When ski area designer Emile Allais came to town to assess Telluride’s feasibility as a ski area, Mahoney spent two weeks touring him around the mountain, and later helped him draw a map of favorable lift and trail locations. That was in 1969. Although earlier, plans for a ski area had been met with skepticism, Allais’ favorable report detailing Telluride’s potential helped sway the Forest Service, as well as Zoline’s financial backers.

Mahoney’s wife Twylla remembers those dynamic years, when it seemed that her husband’s long-held dream to see a ski area built on the slopes surrounding their hometown would actually take shape. “We talked it over, and I told him, you know, if this thing goes, things are going to change. And they did, and we decided we were ready for it,” Twylla said.

It took a few years, but eventually five lifts were built on the new Telluride Ski Area, which officially opened for lift-served skiing during the winter of 1972-73.

As its first Mountain Manager, Mahoney oversaw operations at Telluride throughout those first few rocky – albeit snowy – winter seasons, and during that time served four terms on Telluride Town and Council. When Colorado natives Ron Allred and Jim Wells purchased the resort from Zoline in 1979, Mahoney recognized in these fresh-faced, new businessmen an energy that would, he anticipated, catapult the resort from the edge of the ski industry’s shadow into the spotlight.

“Joe did the best he could, but he was an older guy and I don’t know whether or not the ski area would have been in business too many more years if he’d have kept it. Ron and Jim were younger, and they understood development. People say that Telluride was successful because Ron had the dream, but the thing of it is, he took the same dream everybody else had. The key factor with those guys was that they were able to go out there and get the money to do it.”

In recognition of his many decades of working to put Telluride on the national map, Mahoney was inducted into the Colorado Ski Hall of Fame in 1997.

In going from “the only nut who pushed for a ski area” decades ago to one of its most influential architects today, Senior Mahoney has seen what it means for a long-shot ambition to take shape. The process wasn’t without its trials, but seeing his once-dying hometown revived through the sport of skiing and development of a ski area was, he said, well worth the effort. “If Telluride hadn’t gotten this ski area I don’t know what the town would look like,” he said. “Kids would have gone to college and they certainly wouldn’t have come back to be miners. The ski area created jobs for them, and now I see some of the guys that worked on the Ski Patrol in the early days now have sons who work on the Ski Patrol today. It just goes to show you… the opportunities are here.”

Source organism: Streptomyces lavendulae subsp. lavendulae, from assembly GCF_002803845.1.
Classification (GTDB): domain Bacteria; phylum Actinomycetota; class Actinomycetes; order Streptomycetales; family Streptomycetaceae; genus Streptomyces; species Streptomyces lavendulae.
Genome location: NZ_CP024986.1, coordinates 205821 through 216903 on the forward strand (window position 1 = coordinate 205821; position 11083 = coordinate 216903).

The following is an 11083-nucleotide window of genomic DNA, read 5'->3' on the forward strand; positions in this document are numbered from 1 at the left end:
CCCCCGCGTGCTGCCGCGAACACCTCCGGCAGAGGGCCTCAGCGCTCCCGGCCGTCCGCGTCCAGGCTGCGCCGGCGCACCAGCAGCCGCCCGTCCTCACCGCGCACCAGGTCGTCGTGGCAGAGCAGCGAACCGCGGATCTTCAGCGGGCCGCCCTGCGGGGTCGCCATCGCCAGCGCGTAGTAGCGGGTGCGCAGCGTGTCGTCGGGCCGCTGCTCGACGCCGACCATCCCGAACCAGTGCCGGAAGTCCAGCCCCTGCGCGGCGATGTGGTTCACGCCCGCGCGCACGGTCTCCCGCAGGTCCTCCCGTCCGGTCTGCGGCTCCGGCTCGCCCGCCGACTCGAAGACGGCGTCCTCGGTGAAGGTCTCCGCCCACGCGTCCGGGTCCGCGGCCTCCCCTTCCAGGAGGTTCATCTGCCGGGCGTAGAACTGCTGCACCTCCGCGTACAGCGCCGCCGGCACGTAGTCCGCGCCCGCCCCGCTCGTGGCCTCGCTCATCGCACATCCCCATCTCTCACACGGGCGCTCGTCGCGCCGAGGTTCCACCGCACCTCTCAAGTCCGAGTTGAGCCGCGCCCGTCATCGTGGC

Mahoney is credited with helping to create those opportunities, and it is that lifelong commitment to building the Telluride community that made him a clear choice for the Telluride Foundation’s 2011 Outstanding Citizen Award.

"Mahoney Drive is more than a street. It represents the commitment and dedication of four generations of a Telluride mining family to build a ski area, to lead a successful transition to that new economy and to literally build and serve its two communities in many important ways," said local Pam Pettee, who nominated Mahoney for the Outstanding Citizen Award.

Senior received a commemorative plaque and a grant of $5,000 to donate to the non-profit of his choice, which he determined was the Telluride Historical Museum.

The Telluride Foundation's Outstanding Citizen award is given in recognition of someone who has unselfishly contributed to the community's quality of life. Senior shares the honor of the Outstanding Citizen award with the previous recipients: Andrea, Greer and Dan Garner (2010), Marilyn Branch (2009), Kathy Green (2008), Jane Hickcox and John Pryor (2007), Bill Carstens (2006), John Micetic (2005), Lissa Margetts (2004), and Terry Tice (2003). Nominations are solicited each year from the entire community, and elected by the Telluride Foundation Board of Directors.